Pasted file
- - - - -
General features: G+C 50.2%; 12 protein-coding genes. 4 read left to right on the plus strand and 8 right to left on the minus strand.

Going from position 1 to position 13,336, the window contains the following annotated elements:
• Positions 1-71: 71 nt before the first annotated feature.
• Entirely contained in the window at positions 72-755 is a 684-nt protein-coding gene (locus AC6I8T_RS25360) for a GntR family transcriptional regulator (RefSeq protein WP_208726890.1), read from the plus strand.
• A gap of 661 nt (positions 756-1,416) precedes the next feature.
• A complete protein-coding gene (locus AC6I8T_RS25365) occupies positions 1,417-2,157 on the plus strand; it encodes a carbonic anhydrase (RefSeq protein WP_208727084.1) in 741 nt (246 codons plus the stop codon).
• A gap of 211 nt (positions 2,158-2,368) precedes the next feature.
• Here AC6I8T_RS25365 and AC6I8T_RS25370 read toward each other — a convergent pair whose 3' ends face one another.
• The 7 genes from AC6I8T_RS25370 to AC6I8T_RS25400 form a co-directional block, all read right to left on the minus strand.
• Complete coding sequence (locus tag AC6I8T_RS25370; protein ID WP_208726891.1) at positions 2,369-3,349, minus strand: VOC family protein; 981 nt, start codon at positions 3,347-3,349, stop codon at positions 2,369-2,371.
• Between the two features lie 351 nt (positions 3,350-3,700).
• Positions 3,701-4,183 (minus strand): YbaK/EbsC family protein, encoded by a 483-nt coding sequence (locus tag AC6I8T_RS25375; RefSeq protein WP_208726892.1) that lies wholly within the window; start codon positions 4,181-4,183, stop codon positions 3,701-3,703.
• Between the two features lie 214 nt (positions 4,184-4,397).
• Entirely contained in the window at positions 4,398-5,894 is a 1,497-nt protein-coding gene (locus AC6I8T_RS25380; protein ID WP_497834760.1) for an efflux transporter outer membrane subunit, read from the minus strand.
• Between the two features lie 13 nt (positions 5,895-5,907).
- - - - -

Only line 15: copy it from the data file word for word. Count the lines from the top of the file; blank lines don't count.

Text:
• Between the two features lie 13 nt (positions 5,895-5,907).